By Kim Hart - 12/03/09 08:36 PM EST
Under the deal, Comcast will acquire NBC Universal, which is valued at $30 billion, to own a 51 percent stake in the combined company.
If allowed to merge, the companies pledged to continue broadcasting free over-the-air television on NBC and Telemundo networks. Comcast said it would add new, independently owned channels to its cable line-up. The company said the content of NBC's news and public affairs programming would not be influenced the parent company's interests.
But consumer advocates call those commitments "laughable."
"They're essentially saying, 'We voluntarily agree to abide by the law,'" said Joel Kelsey, policy counsel at Consumers Union. "Those are concessions?"
Jeff Chester, who runs the Center for Digital Democracy, called the commitments "pathetic."
Free Press, Public Knowledge and Media Access Project have been fighting hard against the deal before it was even announced.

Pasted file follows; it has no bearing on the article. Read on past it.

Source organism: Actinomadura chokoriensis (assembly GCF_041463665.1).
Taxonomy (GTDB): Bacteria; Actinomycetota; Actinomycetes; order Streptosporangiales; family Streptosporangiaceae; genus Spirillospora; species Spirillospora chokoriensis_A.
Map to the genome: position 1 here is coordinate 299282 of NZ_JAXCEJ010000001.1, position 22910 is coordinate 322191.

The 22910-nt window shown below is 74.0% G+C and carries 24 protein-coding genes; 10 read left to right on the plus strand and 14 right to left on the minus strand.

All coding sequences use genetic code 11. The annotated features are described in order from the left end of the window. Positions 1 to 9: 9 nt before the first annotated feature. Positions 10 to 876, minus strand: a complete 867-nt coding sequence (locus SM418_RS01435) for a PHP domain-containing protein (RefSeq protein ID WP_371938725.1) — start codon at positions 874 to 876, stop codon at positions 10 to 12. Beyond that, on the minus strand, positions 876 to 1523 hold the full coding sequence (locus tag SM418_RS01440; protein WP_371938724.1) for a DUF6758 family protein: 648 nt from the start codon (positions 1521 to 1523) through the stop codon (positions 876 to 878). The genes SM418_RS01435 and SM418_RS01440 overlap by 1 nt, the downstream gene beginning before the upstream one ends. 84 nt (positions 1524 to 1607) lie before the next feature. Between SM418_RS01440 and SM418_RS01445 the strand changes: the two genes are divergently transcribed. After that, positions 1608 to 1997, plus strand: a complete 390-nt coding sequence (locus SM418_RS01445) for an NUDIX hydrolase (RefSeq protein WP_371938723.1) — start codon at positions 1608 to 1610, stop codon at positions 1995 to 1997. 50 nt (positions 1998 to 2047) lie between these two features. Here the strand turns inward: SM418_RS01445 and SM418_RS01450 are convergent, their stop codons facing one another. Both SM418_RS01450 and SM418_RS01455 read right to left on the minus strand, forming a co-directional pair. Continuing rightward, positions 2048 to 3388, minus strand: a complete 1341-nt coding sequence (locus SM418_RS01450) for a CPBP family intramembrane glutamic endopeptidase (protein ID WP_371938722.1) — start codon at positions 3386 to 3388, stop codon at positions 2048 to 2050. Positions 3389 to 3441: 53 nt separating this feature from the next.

The FCC, as well as either the Federal Trade Commission or DoJ, will have to approve the deal and could impose its own concessions (although the FCC's ability to do so is more limited). The review could take a year or longer to complete.
Update (5:55 p.m.): House Judiciary Committee Chairman John Conyers said he will soon hold hearings on the proposed merger.
The merger "between the country's oldest broadcast network and it's largest cable operator would create a global entertainment company combining content creation and distribution at an unprecendented scale," he said. "A merger of this magnitude involves a complex regulatory process and heavy public scrutiny. The Committee will consider the benefits of potential advances in content delivery and the impact on consumers."